Not only do Iowa touchscreen voting machines fall short of Iowa code, all Diebold voting machines in the state violate federal regulations. They contain “interpreted code” which is banned by federal voting machine guidelines that Iowa supposedly follows(52.5)
Interpreted code is similar to executable code, as I understand it. Remember all those warnings to beware of unexpected emails with attachments. “Never open an attachment unless you know who sent it to you,” we were told. That is how you get a virus on your computer. It could happen because those attachments contained executable code. Some of them even said “.exe” at the end of the file name.
What can interpreted code do to the voting machine? Change your vote! In a Florida test in December it changed votes in an experimental election from No to Yes, thus changing the overall result while leaving no trace that it had done so. Since there were only eight voters and they had written the votes on paper ballots, everyone knew what the tally should have been. But the machine had other results progammed into it, thanks to the interpreted code. That is why it is banned.
This discovery prompted California’s Secretary of State to investigate and later issue a 40 page report confirming that federal standards were violated in both the ballot scanner and the touchscreen voting machines (Iowa has both). The report found “there are serious security flaws in the current state of the AV-OS [optical scan] and AV-TSx [touch-screen] software,” and “In order for the Diebold software architecture to be in compliance, it would appear that the AccuBasic language and interpreter have to be removed.”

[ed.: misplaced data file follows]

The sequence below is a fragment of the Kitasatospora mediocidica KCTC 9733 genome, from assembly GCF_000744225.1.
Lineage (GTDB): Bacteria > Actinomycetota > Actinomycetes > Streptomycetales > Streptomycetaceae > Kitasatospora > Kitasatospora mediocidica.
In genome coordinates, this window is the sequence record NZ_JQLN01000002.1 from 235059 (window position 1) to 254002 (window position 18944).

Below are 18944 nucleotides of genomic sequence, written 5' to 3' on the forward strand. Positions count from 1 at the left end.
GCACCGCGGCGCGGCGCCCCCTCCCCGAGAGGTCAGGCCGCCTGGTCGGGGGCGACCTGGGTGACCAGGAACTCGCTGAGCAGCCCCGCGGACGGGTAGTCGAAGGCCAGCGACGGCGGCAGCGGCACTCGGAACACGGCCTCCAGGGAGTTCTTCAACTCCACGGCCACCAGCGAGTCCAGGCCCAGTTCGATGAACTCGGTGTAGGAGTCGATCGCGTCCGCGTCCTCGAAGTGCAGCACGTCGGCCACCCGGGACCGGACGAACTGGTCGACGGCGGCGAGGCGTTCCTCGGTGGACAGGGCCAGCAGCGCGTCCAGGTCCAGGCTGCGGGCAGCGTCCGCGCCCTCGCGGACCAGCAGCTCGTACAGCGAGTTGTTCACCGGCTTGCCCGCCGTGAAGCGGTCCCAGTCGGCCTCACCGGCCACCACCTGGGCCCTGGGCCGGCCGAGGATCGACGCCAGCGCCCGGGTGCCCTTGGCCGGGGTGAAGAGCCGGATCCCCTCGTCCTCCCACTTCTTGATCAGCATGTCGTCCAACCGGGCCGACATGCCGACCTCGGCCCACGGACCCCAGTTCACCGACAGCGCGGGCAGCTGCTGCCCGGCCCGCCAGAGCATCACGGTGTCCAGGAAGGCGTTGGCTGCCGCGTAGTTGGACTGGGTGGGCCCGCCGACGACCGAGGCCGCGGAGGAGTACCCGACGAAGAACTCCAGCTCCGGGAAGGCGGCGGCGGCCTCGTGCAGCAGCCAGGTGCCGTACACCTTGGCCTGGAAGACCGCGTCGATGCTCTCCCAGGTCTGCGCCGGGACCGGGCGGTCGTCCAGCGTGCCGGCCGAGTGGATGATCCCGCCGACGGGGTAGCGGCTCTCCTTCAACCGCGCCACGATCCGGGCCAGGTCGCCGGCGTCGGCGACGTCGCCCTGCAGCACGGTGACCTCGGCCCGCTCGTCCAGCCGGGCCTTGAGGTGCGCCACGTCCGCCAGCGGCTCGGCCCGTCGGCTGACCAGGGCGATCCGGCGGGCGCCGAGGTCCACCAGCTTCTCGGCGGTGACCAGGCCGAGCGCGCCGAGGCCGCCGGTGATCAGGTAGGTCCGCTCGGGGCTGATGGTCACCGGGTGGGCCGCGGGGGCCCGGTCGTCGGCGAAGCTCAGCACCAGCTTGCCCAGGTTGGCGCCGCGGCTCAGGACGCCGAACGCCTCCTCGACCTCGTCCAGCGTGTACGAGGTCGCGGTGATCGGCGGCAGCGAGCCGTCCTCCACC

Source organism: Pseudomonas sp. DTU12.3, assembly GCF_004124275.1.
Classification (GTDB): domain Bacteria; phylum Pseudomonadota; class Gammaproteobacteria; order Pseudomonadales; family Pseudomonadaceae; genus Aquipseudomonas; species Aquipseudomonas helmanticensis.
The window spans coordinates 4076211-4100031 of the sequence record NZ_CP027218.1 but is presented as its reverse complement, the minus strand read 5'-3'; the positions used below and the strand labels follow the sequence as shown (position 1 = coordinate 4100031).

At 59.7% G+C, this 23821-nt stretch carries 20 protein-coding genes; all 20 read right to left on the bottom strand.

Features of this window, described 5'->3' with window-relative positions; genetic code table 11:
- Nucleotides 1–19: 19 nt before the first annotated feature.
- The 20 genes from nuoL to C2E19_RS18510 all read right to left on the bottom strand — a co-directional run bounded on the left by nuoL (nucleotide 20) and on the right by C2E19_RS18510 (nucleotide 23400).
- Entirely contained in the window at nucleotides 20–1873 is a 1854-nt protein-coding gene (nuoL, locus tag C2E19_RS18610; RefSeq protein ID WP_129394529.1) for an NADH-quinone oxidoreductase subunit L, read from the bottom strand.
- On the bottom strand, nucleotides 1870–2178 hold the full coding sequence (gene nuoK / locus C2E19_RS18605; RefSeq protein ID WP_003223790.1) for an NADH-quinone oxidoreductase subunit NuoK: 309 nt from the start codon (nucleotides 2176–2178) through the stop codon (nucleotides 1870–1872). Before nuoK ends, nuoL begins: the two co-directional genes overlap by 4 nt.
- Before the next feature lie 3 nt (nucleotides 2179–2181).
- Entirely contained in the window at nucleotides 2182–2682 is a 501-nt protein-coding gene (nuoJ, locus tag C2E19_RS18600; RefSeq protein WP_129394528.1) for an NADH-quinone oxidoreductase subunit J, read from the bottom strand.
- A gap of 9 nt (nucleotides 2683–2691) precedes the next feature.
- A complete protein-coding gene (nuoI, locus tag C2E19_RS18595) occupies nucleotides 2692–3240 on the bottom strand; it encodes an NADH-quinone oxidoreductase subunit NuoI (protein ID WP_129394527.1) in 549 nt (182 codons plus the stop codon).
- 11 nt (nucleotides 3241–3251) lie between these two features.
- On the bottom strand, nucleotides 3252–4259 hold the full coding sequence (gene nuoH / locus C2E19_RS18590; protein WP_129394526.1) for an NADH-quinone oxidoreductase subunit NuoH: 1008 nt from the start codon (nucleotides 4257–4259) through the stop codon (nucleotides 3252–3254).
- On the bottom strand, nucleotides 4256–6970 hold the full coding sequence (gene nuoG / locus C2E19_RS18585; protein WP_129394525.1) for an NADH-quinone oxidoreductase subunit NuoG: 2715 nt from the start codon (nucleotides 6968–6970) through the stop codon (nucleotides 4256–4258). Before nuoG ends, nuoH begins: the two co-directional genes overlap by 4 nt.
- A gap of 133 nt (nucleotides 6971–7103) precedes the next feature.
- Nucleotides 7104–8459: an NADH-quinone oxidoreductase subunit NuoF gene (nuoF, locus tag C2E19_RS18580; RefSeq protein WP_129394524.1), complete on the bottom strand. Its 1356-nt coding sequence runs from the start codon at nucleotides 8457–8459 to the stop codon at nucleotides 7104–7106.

So Iowa’s Diebold ballot scanners violate federal law when they use interpreted code. Iowa’s Diebold touchscreens violate the same law and also fail to meet Iowa’s requirement to produre a separate ballot. And touchscreens from Iowa’s other vendor (ES & S) violate at least the separate ballot requirement. Whether they use interpreted code has not been investigated yet.
What is being done about this? Monday in Des Moines Diebold will go before the Iowa voting machine “examiners” to get yet another approval for their illegal equipment. According to Susan Pynchon of the Florida Fair Elections Coalition, “Any legislator or elections official who recommends the purchase of the Diebold TSx without reading the entire California report should be considered grossly negligent.”
Iowa auditors purchased this junk before the California report was written. Now that Diebold is back, we should expect them to be rejected by Iowa officials. This would be a good opportunity to decertify the machines already deployed around Iowa and get a refund from Diebold.